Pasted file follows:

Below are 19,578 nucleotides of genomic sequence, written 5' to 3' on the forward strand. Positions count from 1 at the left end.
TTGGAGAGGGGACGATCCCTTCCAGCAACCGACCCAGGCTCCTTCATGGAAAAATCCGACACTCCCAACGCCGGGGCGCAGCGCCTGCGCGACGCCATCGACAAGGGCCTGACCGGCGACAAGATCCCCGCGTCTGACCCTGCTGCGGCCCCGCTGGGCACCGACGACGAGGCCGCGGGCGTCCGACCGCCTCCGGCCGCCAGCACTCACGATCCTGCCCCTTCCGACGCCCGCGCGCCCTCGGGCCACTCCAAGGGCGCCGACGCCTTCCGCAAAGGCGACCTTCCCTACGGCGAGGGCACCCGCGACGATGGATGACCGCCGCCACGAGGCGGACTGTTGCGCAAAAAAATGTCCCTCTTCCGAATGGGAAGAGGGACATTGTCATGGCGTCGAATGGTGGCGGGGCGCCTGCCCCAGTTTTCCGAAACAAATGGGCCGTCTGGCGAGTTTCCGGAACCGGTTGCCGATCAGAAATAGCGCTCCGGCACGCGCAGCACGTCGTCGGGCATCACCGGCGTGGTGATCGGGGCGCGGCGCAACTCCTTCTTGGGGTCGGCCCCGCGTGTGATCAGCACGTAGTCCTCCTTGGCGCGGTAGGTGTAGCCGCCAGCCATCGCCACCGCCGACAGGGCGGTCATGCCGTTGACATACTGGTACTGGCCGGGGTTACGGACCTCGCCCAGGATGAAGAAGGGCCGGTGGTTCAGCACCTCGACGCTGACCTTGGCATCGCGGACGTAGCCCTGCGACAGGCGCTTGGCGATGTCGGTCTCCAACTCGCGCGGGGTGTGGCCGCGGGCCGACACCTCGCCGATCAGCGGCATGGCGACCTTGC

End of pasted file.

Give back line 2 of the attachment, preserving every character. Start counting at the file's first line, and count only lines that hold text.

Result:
TTGGAGAGGGGACGATCCCTTCCAGCAACCGACCCAGGCTCCTTCATGGAAAAATCCGACACTCCCAACGCCGGGGCGCAGCGCCTGCGCGACGCCATCGACAAGGGCCTGACCGGCGACAAGATCCCCGCGTCTGACCCTGCTGCGGCCCCGCTGGGCACCGACGACGAGGCCGCGGGCGTCCGACCGCCTCCGGCCGCCAGCACTCACGATCCTGCCCCTTCCGACGCCCGCGCGCCCTCGGGCCACTCCAAGGGCGCCGACGCCTTCCGCAAAGGCGACCTTCCCTACGGCGAGGGCACCCGCGACGATGGATGACCGCCGCCACGAGGCGGACTGTTGCGCAAAAAAATGTCCCTCTTCCGAATGGGAAGAGGGACATTGTCATGGCGTCGAATGGTGGCGGGGCGCCTGCCCCAGTTTTCCGAAACAAATGGGCCGTCTGGCGAGTTTCCGGAACCGGTTGCCGATCAGAAATAGCGCTCCGGCACGCGCAGCACGTCGTCGGGCATCACCGGCGTGGTGATCGGGGCGCGGCGCAACTCCTTCTTGGGGTCGGCCCCGCGTGTGATCAGCACGTAGTCCTCCTTGGCGCGGTAGGTGTAGCCGCCAGCCATCGCCACCGCCGACAGGGCGGTCATGCCGTTGACATACTGGTACTGGCCGGGGTTACGGACCTCGCCCAGGATGAAGAAGGGCCGGTGGTTCAGCACCTCGACGCTGACCTTGGCATCGCGGACGTAGCCCTGCGACAGGCGCTTGGCGATGTCGGTCTCCAACTCGCGCGGGGTGTGGCCGCGGGCCGACACCTCGCCGATCAGCGGCATGGCGACCTTGC